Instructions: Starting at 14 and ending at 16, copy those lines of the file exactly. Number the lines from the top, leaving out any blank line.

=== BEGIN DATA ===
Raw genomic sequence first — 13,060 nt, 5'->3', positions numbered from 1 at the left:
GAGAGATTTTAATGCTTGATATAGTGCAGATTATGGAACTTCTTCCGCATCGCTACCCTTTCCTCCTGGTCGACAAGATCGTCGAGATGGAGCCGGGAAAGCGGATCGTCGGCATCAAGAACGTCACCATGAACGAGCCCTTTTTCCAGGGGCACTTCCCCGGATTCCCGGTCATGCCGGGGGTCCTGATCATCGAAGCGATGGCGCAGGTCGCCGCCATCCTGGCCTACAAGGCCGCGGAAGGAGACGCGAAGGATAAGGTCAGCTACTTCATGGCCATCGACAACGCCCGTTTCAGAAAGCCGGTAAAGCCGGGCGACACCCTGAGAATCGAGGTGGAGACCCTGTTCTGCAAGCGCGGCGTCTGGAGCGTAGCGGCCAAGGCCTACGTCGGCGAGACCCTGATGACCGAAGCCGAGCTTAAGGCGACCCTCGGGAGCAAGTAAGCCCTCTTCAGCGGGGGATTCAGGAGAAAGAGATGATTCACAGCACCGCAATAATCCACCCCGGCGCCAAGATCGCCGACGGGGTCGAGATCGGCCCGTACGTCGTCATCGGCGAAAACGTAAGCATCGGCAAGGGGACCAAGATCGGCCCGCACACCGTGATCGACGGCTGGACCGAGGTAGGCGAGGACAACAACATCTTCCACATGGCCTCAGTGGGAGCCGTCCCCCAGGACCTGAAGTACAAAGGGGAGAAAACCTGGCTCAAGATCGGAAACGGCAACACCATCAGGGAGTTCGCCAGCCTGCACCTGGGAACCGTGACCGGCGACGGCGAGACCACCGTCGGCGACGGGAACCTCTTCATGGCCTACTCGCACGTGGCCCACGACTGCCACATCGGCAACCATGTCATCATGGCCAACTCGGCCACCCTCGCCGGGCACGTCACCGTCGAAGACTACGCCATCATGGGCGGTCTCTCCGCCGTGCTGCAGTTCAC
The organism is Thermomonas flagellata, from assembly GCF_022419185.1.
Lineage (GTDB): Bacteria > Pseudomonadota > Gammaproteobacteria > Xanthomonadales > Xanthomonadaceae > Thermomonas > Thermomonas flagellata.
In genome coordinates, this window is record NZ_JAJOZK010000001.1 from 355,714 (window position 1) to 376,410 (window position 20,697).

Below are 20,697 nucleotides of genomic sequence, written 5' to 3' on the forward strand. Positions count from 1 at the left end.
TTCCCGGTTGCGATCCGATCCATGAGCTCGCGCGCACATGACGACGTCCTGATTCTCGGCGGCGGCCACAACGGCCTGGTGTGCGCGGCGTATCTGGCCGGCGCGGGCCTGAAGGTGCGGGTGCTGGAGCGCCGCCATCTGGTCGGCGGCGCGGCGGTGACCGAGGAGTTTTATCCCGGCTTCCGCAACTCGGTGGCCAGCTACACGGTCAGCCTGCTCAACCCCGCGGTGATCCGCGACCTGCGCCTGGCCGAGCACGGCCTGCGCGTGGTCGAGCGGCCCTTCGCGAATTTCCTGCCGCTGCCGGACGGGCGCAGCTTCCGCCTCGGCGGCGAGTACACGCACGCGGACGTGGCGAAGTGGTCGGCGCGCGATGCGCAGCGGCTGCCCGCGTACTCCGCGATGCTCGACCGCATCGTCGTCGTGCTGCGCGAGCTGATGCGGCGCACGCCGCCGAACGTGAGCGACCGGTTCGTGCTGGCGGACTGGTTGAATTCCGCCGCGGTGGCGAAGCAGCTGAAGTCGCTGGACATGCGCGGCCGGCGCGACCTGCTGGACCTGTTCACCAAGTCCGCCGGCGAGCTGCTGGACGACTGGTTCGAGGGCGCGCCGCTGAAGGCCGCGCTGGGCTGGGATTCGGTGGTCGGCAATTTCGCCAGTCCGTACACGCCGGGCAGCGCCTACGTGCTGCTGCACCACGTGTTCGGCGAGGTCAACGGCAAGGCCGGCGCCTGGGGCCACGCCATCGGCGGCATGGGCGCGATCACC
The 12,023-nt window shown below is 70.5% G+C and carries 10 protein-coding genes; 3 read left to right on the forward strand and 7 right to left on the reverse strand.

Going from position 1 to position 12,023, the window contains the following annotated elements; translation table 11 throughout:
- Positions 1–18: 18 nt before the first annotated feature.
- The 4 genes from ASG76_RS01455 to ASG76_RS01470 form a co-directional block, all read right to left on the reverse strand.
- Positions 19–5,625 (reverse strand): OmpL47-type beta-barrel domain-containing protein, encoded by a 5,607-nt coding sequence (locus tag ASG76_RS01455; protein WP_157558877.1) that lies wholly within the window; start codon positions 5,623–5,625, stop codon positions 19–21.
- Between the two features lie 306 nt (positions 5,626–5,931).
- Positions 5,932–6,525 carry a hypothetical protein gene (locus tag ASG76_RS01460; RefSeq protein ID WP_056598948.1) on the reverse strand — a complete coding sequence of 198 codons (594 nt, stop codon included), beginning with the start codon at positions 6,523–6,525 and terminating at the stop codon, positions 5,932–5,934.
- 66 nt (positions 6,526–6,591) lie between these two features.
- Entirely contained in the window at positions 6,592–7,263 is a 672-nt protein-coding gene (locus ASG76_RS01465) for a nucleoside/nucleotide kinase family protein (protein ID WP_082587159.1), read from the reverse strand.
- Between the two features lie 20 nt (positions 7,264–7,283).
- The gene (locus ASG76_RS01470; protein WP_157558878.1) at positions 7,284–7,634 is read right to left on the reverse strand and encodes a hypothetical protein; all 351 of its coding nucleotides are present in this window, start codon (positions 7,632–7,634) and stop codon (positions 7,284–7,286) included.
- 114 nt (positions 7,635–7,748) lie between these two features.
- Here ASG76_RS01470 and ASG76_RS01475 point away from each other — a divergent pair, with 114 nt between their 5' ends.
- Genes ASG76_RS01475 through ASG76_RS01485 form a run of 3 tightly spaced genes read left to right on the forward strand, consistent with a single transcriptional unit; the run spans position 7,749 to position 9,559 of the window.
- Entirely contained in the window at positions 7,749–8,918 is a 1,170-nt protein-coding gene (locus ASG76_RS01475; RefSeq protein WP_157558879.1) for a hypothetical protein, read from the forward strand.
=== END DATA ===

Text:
- Positions 5,932–6,525 carry a hypothetical protein gene (locus tag ASG76_RS01460; RefSeq protein ID WP_056598948.1) on the reverse strand — a complete coding sequence of 198 codons (594 nt, stop codon included), beginning with the start codon at positions 6,523–6,525 and terminating at the stop codon, positions 5,932–5,934.
- 66 nt (positions 6,526–6,591) lie between these two features.
- Entirely contained in the window at positions 6,592–7,263 is a 672-nt protein-coding gene (locus ASG76_RS01465) for a nucleoside/nucleotide kinase family protein (protein ID WP_082587159.1), read from the reverse strand.